Hurricane Ida made landfall along parts of the U.S. Gulf Coast on Sunday as a category 4 storm with maximum sustained winds of 150 miles per hour.
Ida could inundate much of the Louisiana shoreline as the state grapples with a COVID surge already taxing hospitals.
Louisiana Governor John Bel Edwards on Sunday said it appeared hundreds of thousands living in low-lying areas had evacuated, but evacuating COVID patients was not an option.
“Evacuating these large hospitals is just not an option because there are not any other hospitals with the capacity to take them… This is a major, major storm that is going to test us in ways that we've not been tested before for a lot of reasons, but this COVID situation is certainly one of them.”
New Orleans residents braced for the storm. Bourbon Street was practically deserted Sunday morning and businesses were boarded up.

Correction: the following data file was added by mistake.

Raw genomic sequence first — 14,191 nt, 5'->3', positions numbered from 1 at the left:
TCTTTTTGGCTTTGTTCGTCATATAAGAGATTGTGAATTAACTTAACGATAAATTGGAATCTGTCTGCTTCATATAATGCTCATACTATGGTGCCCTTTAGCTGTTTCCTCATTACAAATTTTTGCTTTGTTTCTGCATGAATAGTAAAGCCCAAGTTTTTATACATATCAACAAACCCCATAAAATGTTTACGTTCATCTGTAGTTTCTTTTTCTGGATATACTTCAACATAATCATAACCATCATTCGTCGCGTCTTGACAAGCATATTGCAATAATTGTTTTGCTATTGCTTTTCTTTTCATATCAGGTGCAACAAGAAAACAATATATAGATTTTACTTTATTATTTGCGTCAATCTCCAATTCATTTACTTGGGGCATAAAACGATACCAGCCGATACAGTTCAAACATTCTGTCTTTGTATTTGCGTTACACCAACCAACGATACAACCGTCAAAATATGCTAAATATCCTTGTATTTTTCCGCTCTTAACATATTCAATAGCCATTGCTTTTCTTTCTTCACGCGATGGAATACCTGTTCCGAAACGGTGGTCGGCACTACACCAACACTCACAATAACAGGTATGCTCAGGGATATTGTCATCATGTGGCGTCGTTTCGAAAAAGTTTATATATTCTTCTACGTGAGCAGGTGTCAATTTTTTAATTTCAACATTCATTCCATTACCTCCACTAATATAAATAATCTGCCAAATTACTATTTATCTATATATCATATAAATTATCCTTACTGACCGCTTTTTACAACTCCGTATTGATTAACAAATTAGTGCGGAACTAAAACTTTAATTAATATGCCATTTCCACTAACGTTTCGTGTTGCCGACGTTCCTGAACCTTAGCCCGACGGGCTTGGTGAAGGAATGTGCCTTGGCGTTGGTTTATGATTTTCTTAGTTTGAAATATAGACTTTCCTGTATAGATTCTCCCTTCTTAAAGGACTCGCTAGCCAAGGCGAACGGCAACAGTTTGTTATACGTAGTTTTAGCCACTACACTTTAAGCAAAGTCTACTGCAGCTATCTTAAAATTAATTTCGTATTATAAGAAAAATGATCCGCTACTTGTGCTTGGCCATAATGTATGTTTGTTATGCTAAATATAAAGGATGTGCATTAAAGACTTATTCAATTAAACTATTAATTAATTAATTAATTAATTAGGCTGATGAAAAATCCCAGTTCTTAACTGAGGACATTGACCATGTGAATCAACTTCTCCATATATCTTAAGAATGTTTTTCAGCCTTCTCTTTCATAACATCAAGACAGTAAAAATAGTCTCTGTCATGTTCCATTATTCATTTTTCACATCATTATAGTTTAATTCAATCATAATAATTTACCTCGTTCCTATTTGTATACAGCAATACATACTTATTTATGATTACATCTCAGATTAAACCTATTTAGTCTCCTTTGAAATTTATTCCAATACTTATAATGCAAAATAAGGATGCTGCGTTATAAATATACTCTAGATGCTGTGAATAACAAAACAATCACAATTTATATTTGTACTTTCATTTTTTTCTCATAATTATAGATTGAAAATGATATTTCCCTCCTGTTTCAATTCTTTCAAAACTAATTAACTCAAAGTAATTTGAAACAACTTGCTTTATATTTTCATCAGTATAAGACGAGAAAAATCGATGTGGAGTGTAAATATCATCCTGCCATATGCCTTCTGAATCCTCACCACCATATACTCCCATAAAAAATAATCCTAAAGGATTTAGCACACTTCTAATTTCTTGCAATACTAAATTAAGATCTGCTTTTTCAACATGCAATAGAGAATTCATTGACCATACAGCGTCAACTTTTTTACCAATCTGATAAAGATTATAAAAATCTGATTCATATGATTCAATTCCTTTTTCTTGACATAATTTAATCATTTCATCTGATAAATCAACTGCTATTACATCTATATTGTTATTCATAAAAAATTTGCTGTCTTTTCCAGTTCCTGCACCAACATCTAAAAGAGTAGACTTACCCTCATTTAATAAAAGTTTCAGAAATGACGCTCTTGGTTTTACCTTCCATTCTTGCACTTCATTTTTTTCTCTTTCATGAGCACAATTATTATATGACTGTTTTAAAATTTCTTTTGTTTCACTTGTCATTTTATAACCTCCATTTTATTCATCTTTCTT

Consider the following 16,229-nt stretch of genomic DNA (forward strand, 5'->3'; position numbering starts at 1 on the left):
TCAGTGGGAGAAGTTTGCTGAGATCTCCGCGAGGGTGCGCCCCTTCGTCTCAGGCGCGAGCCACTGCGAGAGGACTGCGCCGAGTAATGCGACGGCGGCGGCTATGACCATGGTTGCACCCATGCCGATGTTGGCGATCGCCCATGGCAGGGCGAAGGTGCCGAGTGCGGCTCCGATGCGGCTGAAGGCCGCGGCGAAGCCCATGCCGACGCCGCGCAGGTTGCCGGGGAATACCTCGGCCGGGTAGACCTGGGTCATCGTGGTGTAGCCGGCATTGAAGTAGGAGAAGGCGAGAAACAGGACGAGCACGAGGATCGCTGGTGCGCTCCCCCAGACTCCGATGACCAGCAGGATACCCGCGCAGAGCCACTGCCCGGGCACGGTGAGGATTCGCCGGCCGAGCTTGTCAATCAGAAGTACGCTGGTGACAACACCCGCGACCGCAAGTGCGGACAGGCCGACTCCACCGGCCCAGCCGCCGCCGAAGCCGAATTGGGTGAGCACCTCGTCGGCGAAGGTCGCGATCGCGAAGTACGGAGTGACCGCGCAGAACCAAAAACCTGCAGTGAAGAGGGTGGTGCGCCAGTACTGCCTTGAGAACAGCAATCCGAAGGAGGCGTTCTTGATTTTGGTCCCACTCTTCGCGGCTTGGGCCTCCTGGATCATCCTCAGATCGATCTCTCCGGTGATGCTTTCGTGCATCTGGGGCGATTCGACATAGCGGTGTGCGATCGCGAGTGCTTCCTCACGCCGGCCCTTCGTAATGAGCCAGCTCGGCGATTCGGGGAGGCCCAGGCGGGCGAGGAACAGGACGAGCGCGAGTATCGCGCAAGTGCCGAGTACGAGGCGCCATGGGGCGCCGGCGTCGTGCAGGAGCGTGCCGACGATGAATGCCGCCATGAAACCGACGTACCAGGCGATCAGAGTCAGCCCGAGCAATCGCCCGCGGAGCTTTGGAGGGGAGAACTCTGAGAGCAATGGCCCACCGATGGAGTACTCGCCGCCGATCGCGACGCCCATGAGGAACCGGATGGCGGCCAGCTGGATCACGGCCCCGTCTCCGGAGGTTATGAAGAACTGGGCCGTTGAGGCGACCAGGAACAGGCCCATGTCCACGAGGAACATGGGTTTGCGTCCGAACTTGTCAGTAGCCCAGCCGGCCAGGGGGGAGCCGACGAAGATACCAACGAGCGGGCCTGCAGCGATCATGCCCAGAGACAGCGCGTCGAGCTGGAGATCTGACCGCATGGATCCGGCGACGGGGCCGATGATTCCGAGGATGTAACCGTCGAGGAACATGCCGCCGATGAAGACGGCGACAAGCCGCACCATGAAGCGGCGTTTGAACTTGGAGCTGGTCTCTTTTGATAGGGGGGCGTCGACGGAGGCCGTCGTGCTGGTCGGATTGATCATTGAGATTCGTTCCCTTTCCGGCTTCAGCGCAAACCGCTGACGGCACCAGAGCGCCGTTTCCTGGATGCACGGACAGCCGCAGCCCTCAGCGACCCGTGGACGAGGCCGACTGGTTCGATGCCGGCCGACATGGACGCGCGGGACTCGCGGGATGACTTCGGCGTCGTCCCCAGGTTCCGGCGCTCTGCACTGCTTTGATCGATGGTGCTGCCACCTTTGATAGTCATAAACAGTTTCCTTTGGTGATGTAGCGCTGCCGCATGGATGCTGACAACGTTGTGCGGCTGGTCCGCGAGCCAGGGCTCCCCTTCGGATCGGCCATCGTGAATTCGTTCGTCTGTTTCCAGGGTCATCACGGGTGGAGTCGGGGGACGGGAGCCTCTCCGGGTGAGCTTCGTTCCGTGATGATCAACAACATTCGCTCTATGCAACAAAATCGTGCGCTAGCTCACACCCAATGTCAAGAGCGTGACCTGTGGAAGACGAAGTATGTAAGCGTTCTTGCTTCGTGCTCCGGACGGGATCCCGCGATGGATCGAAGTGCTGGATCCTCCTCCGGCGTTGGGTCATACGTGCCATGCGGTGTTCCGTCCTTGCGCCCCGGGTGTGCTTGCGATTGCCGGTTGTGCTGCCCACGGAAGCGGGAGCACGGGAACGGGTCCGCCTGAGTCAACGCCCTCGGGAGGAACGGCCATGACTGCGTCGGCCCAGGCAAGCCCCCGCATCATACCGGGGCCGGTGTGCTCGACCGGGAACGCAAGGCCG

Local Janette Cole said she hopes for the best but fears for the worst.
"Well, I mean, I believe in my city. I believe that, you know, things are going to work out. I'm just afraid that this will be another Hurricane Katrina."
U.S. President Joe Biden tracked the hurricane from the Federal Emergency Management Agency on Sunday.
“I want to emphasize again. This is going to be a devastating – a devastating hurricane. A life-threatening storm. So please. All you folks in Mississippi. Louisiana, Mississippi and God knows, maybe even further east. Take precautions. Take it really very seriously.”
It’s the first major test of the state’s levee system since Katrina in 2005… 16 years ago to this very day.
Governor Edwards said Ida could be the state's worst direct hit by a hurricane since the 1850s.